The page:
Steve Case might be the closet thing imaginable to a family-oriented, self-made middle-class billionaire. Like “ordinary” Middle-Class Millionaires, Case sees vacations as opportunities for his family to spend time together. Yet with all his considerable resources, he seldom had satisfactory experiences when vacationing with his wife and their five children. They owned three rarely used vacation homes around the country, which Case says left him feeling guilty when the family would vacation someone else for the sake of variety. On those occasions, accommodating the large family presented other problems. They’d either get adjacent hotel suites with inconvenient connecting doors or rent a vacation home sight unseen. They once rented a house in Hawaii with seven bedrooms, only to find three of the bedrooms were accessed by a flight of stairs outside the building. Rather than risk navigating the outdoor steps at night, some children wound up sleeping on couches in the living room.
Frustrated, Case began looking into vacation alternatives. During a quick online search in May 2003, he stumbled across the Web site for Exclusive Resorts, a small “destination club” that managed just four vacation homes shared by its twenty-five members. For an initial membership deposit of $120,000 and membership dues of $16,000 per year, Exclusive Resorts offered access to luxury condos at a Colorado ski resort and Trump Tower in New York and vacation homes in Baja California and Hawaii. This was everything Case was looking for: a variety of locations, predictable quality, sophisticated service, and all at a price far below that of the three vacation homes he already owned. He filled out the online firm requesting more information.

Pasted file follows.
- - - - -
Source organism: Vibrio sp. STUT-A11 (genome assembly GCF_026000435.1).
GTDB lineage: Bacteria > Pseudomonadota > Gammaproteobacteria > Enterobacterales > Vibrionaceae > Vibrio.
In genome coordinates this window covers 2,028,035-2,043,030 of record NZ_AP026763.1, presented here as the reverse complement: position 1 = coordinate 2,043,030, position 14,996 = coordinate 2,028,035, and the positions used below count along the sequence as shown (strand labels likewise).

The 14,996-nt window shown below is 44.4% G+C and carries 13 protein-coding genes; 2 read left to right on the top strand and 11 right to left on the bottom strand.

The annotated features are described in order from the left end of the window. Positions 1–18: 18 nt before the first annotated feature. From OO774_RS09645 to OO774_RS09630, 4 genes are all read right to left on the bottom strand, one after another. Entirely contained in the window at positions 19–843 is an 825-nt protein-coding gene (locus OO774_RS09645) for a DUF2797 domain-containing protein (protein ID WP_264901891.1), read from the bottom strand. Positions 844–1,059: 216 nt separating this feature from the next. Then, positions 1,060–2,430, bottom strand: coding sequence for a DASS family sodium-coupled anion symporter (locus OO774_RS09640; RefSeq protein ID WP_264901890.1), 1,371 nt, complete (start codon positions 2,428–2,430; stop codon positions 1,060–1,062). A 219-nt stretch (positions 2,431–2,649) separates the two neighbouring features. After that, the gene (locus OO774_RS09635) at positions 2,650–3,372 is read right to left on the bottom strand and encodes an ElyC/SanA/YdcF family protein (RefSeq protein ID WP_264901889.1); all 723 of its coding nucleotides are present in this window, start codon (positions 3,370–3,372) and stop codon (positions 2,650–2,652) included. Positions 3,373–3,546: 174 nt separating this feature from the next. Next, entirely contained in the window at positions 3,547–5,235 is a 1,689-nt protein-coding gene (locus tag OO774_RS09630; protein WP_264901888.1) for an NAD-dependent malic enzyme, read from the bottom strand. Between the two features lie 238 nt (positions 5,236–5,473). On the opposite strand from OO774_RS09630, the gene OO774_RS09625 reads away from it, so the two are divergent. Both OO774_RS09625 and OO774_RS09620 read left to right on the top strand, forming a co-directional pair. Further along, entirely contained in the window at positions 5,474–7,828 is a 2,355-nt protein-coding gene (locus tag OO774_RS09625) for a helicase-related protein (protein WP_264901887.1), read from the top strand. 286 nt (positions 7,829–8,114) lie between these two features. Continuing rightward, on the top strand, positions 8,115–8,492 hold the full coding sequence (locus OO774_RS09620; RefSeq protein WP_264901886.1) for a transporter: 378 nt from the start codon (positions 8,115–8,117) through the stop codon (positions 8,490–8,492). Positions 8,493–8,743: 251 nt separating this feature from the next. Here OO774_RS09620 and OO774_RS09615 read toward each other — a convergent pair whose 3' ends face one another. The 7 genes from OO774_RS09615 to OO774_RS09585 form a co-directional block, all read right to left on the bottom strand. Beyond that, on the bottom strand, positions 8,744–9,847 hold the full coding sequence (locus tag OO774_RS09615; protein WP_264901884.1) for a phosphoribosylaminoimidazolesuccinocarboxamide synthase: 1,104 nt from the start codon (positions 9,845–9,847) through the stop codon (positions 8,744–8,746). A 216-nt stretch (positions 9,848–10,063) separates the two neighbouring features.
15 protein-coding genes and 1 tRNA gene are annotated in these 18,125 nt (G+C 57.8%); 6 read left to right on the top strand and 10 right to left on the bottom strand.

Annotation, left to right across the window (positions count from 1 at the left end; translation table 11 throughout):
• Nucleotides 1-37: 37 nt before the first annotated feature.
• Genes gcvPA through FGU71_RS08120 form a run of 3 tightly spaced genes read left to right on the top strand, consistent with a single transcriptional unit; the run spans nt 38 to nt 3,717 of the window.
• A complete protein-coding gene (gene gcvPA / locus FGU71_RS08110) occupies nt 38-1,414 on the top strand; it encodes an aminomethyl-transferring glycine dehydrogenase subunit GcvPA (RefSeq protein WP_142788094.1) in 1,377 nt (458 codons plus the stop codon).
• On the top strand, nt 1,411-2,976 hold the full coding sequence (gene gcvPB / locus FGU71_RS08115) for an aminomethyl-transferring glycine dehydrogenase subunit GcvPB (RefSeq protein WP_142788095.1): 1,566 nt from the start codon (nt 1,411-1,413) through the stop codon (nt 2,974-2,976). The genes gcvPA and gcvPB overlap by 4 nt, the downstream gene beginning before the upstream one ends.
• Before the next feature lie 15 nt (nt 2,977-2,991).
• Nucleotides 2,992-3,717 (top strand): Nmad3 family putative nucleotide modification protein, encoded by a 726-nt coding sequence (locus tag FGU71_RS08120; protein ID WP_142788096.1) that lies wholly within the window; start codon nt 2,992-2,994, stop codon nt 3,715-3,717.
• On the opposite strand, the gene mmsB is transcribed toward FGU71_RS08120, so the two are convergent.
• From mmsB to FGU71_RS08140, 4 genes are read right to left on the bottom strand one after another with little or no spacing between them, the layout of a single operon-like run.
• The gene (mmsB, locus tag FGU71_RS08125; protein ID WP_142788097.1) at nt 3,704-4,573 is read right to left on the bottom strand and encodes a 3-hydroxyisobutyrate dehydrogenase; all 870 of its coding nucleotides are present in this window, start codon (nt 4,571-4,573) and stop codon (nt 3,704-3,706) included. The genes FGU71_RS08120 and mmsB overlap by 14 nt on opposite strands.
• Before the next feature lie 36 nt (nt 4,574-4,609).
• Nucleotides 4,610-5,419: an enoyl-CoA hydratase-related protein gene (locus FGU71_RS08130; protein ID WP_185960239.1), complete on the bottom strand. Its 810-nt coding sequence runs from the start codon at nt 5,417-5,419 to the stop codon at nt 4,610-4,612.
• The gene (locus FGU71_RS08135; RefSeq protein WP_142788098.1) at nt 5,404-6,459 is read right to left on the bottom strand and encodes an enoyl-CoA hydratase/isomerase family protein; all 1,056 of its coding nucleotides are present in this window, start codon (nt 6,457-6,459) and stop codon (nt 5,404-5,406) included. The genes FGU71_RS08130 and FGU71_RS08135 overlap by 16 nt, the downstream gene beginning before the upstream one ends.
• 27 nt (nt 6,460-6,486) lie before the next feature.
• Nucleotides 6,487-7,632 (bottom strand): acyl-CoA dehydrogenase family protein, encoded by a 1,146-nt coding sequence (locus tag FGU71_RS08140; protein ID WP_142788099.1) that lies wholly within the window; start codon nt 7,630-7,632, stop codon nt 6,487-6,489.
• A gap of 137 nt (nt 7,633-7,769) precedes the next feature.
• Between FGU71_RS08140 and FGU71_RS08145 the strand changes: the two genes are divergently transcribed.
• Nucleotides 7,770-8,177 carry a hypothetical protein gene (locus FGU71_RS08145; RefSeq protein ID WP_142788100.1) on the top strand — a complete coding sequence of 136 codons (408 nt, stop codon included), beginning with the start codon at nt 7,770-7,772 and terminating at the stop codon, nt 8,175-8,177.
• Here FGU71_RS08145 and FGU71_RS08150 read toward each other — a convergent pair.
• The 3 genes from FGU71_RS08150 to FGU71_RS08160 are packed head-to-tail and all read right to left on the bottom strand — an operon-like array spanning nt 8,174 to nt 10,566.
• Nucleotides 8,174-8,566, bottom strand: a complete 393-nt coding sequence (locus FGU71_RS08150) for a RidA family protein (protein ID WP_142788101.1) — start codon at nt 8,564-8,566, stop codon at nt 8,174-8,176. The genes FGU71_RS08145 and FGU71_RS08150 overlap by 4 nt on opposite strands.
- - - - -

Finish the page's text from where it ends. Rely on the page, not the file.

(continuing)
When Case’s name — with an AOL e-mail address — appeared on the list of inquiries at the company’s Denver headquarters, co-founder Brent Handler couldn’t quite believe that this was the Steve Case, asking for a callback. He decided to make the follow-up call personally. It wasn’t long into his first conversation with Case that Handler realized the billionaire wanted to join Exclusive Resorts not only as a member but as an investor, too. The two men met in San Diego three days after Case’s initial inquiry, by which time Case had decided he wanted to buy the company. By November, Case owned 80 percent of Exclusive Resorts.